Day 11 - Monetary Policy, Monetarism, Bank Regulation and Deregulation
How do changes in the money supply, and the price of money (the interest rate) affect the economy?
Interest Rates and the Economy:
Interest rates higher, firms borrow less for investment,
Investment decreases, GDP falls
Interest rates lower, firms borrow more for investment,
Investment increases, GDP increases
Keynes relied more on Fiscal policy.
He expected that during times of depression there would be a
No matter how much the money supply increased, there would be no change in the interest rate.
-monetary policy does not help as much when economy is alright, but in recession, monetary policy
isn’t as helpful
when economy collapses and there is liquidity trap, no matter how much we lower interest rates
(today, almost 0), people will still hold on to their money…not investing
He also felt that during a recession business expectations could also negate the efforts of expansionary
monetary policy…businesses don’t want to expand because of the business environment, regardless of
“Increasing the money stock to increase investment is much like pushing on a string”
How the Fed Creates Currency/Reserves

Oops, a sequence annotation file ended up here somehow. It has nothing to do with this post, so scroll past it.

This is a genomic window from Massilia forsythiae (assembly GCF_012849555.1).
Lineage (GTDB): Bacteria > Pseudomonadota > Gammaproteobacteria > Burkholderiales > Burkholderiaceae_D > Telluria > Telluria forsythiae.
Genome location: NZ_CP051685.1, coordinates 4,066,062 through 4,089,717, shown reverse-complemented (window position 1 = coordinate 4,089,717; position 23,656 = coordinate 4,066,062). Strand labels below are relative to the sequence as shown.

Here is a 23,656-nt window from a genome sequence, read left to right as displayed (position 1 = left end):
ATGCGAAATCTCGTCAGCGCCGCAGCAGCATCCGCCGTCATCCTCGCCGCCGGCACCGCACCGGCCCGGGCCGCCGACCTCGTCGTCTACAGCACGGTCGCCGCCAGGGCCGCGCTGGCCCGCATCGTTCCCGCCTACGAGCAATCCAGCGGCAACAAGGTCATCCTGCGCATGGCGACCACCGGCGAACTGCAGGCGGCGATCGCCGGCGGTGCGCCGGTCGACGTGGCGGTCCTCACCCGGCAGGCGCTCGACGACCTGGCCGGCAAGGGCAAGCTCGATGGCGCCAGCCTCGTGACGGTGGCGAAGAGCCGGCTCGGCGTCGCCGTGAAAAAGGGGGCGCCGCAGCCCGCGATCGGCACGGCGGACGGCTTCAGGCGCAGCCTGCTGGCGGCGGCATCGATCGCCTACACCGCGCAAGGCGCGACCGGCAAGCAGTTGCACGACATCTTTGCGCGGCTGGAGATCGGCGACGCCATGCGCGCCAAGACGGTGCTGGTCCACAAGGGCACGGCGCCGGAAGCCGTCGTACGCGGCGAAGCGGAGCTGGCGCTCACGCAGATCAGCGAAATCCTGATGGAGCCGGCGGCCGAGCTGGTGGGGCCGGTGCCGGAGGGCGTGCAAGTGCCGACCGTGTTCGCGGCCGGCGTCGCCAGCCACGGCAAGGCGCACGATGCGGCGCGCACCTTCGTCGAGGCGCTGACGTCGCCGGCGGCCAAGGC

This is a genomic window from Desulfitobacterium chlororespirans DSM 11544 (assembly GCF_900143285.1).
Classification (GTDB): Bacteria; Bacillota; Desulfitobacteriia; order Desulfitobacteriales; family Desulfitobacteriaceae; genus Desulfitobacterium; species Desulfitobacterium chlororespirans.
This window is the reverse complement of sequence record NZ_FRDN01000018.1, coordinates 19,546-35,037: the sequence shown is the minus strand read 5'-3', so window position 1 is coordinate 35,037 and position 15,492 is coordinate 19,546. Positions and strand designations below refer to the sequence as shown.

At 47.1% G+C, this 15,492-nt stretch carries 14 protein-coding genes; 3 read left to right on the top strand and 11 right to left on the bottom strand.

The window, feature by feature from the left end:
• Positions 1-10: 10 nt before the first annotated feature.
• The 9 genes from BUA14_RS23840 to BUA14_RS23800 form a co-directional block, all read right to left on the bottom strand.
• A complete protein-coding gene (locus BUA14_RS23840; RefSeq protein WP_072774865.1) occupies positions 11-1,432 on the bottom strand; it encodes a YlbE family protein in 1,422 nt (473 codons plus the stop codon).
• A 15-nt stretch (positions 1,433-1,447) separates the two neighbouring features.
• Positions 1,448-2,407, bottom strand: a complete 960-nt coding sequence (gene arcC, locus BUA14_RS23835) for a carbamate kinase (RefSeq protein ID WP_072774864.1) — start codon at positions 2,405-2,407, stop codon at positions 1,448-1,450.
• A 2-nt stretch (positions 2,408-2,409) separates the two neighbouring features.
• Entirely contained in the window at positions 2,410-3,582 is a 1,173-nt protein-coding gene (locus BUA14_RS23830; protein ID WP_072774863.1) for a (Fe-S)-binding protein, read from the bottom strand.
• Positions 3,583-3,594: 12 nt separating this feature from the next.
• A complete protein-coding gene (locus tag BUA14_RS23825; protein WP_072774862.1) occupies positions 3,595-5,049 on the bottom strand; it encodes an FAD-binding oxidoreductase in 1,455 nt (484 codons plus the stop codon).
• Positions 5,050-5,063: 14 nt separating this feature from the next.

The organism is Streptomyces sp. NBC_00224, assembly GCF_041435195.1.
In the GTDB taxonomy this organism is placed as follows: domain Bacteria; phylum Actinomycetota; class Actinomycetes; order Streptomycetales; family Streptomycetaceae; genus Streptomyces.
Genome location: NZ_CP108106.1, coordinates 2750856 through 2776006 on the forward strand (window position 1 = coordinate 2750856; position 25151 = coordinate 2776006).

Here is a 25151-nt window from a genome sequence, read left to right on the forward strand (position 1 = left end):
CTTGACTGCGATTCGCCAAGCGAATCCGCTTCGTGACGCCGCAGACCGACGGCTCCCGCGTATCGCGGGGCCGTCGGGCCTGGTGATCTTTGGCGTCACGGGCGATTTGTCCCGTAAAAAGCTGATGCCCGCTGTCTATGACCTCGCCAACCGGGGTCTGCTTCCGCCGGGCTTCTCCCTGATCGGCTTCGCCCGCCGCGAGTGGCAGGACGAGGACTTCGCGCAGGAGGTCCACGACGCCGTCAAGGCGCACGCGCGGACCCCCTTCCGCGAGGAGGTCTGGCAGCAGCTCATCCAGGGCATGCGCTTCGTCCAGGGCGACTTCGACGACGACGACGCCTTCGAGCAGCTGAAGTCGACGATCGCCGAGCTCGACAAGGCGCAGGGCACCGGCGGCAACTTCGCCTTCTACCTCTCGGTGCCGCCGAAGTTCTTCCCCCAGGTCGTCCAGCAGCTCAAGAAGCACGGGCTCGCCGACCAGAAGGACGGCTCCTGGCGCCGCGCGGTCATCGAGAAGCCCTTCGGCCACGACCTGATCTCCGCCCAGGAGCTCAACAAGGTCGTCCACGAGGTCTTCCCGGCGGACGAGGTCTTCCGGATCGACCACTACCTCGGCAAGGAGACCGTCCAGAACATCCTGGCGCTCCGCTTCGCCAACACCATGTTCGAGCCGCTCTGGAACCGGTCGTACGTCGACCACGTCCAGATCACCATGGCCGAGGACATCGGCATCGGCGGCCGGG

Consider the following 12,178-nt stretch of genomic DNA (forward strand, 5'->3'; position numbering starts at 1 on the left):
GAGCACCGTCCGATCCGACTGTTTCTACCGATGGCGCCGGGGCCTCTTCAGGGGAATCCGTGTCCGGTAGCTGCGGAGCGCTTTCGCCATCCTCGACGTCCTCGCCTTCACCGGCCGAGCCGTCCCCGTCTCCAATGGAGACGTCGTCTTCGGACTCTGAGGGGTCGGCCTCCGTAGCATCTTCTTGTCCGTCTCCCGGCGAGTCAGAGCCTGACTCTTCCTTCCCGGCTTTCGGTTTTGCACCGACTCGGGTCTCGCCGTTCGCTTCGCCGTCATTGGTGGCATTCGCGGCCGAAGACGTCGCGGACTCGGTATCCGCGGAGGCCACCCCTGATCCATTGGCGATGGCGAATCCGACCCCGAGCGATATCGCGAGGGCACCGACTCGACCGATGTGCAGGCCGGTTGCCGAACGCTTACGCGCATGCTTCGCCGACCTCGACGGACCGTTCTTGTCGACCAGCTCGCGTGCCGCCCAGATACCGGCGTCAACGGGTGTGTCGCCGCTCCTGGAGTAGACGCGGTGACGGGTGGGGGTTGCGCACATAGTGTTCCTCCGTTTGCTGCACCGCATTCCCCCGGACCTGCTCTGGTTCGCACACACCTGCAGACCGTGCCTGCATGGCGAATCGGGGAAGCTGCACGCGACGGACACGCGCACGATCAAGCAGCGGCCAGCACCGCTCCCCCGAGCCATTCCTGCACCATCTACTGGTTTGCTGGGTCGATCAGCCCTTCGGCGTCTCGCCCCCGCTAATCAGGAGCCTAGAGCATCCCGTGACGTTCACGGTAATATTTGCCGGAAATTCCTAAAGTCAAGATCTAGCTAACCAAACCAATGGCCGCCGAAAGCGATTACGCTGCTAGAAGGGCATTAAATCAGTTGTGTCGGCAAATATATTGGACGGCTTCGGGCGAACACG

– How do they get into the economy?
This is Monetary
Fed has three
primary tools to affect the money supply:
Open Market Operations
Buying and selling bonds in the capital market.
Changing the Discount Rate
The rate at which the Fed lends reserves to member banks… Fed Funds rate.
.rate at which
banks borrow from each other.
.raising discount rate makes it harder for banks to make more
loans (more reserves, more loans)
Changing the Reserve Requirement
The amount of reserves the FED requires banks to hold in reserve.
The Fed uses these to create
Increasing or Decreasing the money supply.
In 2003,2004, 2005, FED tried to raise the discount rate, to limit the amount of money banks could
loan to people, trying to prevent housing bubble, but banks kept loaning, housing bubble getting worse
-when recession hit, FED tried to lower discount rates to encourage investment (2006, 2007, 2008)
Federal Funds Rate:
The rate banks borrow and lend reserves at on a very short term (usually
The FED targets this rate when it conducts its monetary policy.
The most commonly used tool is Open Market operations.
The other tools are rarely applied.